on Forever-ness and Short-ness


And in those five characters of hello lay all that mankind has discovered in the last 10,000 years, as this young-middle-aged male homo sapien sits in a giant flying aluminium potato chip container jiggling uncontrollably through air at 10,000 feet (I think that’s what the french accented pilot announced – I wasn’t paying attention). In my brown loafers, skinny uniqlo jeans, black topman tee with fake buttons, black uniqlo cardigan, brown leather watch, black ring and macbook-that’s-so-out-of-place-on-silkair, I am feeling quite myself!

Why am I writing? I haven’t written like this in ages. Or what would seem like ages to me. The books. The books have incited my brain again. After weeks of incessant coding, I have lost some steam and drifted off for the moment. I returned my textbooks and picked up four science-fiction books from the library. I am on the third. Yes I am a voracious speed reader. Neil Gaiman – Anani’s boys; and another one called Forever War; right now on Jostein Gaarder’s Castle in the Pyrenees. It brings thoughts to my mind and smiles to my lips. Let’s start from the beginning (or does the start maketh the beginning. how peculiar).

Anani’s Boys. A largely ridiculous and silly book. I was not impressed with Neil Gaiman. Just his luck to be well received. I think even Harry Potter sticks to his themes better, and is more immersive. (pardon for using one author name and one character name. J.K. Rowling it oughta be, unpleasant a person as she might be.)

Forever War. How impressive a title. If one could write such a title, surely one ought to have a marvelous story. The Forever War. Lame as it sounds, true it might be. I couldn’t see why the book/author could win Hugo and Nebula awards. Reminds me greatly of Ender’s Game though. The book, the author, the setting, the characters. Interstellar war. Training. Fleeting battles. Time dilation. Instantaneity. Disassociation with Earth. Maladjustment on return. Leaving again. Way too similar. I was very very intrigued at the end, or the later bits, with the realisation that the Forever War seemed quite realistic. Yes intergalactic travel takes a large amount of time, to go and return. Yes when one leaves, the ‘enemy’ will change, things change, time is different, years pass. Wow. An old warship will be antiquated by the time it arrives. The soldiers will fight only a few wars before returning to find that things have changed. Meaningless battles will be fought far away when the outcome has already concluded. It takes forever because it is simply so far. It’s insane. It’s mind boggling. It is impossibly difficult to twist our brains around space and time. I am much disappointed that our sad little lives might be so irrelevant in the grand history of things. But every little action probably adds up somewhere. For there could not be so much change without the existence of little actions by many people. Thus.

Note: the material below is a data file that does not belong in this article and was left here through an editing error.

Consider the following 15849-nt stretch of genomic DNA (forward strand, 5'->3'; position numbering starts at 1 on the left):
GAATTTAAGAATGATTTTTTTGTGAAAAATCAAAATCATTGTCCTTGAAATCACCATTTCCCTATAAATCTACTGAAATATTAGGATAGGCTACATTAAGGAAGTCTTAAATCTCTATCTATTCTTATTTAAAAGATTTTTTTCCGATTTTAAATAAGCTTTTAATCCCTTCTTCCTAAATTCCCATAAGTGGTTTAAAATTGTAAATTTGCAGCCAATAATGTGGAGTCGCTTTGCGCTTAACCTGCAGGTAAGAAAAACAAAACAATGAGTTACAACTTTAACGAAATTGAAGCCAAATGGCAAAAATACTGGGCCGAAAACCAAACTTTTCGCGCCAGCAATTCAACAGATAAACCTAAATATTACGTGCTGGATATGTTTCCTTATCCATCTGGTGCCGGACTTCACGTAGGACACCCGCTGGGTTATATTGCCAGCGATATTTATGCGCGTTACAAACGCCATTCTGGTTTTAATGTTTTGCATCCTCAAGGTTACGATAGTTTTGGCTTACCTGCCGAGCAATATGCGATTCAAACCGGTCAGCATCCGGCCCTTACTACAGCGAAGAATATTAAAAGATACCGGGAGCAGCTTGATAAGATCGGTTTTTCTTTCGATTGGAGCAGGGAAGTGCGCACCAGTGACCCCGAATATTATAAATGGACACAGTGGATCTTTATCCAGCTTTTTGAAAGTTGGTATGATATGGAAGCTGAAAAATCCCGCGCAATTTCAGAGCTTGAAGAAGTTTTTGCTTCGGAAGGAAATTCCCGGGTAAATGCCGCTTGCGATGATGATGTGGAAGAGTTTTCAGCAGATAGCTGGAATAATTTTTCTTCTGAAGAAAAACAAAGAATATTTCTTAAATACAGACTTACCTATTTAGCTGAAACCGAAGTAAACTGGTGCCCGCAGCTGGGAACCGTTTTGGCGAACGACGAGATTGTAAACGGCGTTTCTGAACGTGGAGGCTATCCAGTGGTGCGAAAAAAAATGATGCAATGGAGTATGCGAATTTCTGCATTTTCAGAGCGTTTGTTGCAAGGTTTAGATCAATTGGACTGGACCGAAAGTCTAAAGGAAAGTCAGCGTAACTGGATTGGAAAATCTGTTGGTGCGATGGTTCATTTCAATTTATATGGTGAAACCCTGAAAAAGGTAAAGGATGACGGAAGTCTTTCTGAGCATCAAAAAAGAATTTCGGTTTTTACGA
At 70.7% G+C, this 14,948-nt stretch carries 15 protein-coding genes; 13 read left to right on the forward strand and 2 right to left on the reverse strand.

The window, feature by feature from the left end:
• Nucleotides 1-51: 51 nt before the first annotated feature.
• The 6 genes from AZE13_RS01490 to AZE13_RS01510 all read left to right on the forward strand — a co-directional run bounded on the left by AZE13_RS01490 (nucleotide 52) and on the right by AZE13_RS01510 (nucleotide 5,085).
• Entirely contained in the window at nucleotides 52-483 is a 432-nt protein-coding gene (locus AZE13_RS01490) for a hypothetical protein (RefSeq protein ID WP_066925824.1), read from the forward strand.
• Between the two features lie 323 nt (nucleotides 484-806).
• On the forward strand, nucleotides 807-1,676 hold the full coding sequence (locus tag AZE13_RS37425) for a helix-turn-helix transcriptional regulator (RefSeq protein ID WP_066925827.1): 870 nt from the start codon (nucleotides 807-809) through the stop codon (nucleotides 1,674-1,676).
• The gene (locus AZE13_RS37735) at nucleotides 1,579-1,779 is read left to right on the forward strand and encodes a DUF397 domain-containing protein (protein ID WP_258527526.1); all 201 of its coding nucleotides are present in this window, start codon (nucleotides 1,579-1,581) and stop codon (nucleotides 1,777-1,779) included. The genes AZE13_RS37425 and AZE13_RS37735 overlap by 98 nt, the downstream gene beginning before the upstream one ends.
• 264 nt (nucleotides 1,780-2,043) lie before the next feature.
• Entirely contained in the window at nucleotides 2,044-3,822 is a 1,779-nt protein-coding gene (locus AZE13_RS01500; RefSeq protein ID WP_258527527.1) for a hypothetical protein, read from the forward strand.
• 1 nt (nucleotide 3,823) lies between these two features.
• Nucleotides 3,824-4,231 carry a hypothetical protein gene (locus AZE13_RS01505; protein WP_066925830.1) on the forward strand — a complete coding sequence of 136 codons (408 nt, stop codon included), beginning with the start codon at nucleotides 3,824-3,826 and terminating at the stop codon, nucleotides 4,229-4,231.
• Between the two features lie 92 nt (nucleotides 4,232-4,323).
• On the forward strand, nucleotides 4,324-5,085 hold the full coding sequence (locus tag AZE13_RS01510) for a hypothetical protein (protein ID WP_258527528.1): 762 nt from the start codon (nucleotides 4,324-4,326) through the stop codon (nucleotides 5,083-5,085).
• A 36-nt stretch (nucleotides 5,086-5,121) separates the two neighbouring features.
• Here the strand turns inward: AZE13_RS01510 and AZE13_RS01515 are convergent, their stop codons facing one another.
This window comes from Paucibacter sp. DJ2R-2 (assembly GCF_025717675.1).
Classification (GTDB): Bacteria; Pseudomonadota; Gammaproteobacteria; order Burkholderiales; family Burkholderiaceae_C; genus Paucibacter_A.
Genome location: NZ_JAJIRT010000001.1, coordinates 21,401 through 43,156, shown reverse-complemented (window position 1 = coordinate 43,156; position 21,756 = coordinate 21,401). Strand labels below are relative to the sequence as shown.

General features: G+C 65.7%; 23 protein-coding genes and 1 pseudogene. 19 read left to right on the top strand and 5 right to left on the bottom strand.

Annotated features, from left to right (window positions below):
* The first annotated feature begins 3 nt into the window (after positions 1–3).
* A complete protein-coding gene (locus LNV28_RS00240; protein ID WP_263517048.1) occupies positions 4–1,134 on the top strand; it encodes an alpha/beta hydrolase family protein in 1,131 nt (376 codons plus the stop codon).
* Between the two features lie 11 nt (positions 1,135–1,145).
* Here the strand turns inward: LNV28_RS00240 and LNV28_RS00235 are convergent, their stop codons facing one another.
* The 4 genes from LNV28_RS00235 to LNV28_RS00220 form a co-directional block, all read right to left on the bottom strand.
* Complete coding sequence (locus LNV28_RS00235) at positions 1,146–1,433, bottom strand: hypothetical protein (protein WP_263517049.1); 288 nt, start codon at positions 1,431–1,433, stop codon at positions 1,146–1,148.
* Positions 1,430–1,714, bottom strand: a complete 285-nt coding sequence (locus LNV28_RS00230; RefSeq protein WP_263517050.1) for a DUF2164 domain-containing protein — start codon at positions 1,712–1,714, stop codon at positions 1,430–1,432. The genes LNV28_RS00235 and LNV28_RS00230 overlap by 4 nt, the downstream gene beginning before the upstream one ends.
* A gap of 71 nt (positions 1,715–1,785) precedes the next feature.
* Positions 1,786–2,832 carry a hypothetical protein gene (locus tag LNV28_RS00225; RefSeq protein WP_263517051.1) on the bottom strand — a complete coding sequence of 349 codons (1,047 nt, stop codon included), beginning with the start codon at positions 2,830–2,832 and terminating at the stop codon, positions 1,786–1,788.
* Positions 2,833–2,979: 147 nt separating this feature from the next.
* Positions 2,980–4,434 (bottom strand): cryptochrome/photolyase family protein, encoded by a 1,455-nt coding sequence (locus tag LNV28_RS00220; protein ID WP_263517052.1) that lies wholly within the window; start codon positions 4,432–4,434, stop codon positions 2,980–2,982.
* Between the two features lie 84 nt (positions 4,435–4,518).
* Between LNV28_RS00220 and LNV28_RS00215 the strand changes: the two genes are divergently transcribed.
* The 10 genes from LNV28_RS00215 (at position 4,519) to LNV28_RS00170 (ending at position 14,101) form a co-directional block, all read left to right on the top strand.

Castle in the Pyrenees. I have not finished this book, but it is intriguing enough. Classic Jostein Gaarder of course. It speaks of two persons, who used to be in love/soul mates 30 years ago, but who have moved on now, and the two of them have a long discussion about the past and their beliefs and what do they believe now. The lady believes in the supernatural, telepathy, divine beings, etc. The man doesn’t. They both used to be agnostics. And then she changed, and they couldn’t live together again. How sad. It was like something just switched and then everyone knew it would never be the same again. They speak, discuss, debate. It reminds me of what I used to think more about. When I was reading, when I wasn’t running around taking photos or coding. Here’s one nice passage from the book which the lady poses to the man:

“‘Can you still feel boundless sorrow for the fact that life is so short, so short? Can your eyes still feel with tears at the thought of words like old age and lifetime?’ And I can now answer with an liberated no. I don’t cry any more. In relation to what lies ahead of me, I now live in a state of … tranquility.”

Gaarder writes more about his prehistory animals and big bang evolution ideas, which isn’t that interesting anymore. I, I was particularly struck by the shortness of life topic. I suppose that’s one of Gaarder’s pet peeves – he who wrote Vita Brevis (life is short). On occassion I feel it. I can feel it in my bones when I am happy – how short life is, how unbearably short 50 years might be. How if I live to 100, I might have aching bones and failing kidneys. I have always rather feared being incapacitated, mentally and/or physically, me being the hyperactive sprightly young man that I am right now. I have not yet settled down in my mind, I am still impatient and curious, still full of questions and awe and criticisms and impetuousness. I still proffer too many unkind opinions that perhaps not everyone relishes, I still forget to remember the world isn’t just me, I still wonder. Wonder.

And this is the me that I hope doesn’t disappear into a 9-to-5 mon-to-fri void of monotony.

There are amazing treasures in books out there. I only worry that they are going to be swamped and extinguish in the tsunami of ebooks, young adult fiction, $1 games and 140 character messages. Life, and thought, is more than that. Do not spend your life reading just one book, even if that may be the Bible, for even vampiric fantasies are an incredibly mark of our current epoch.


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on Forever-ness and Short-ness

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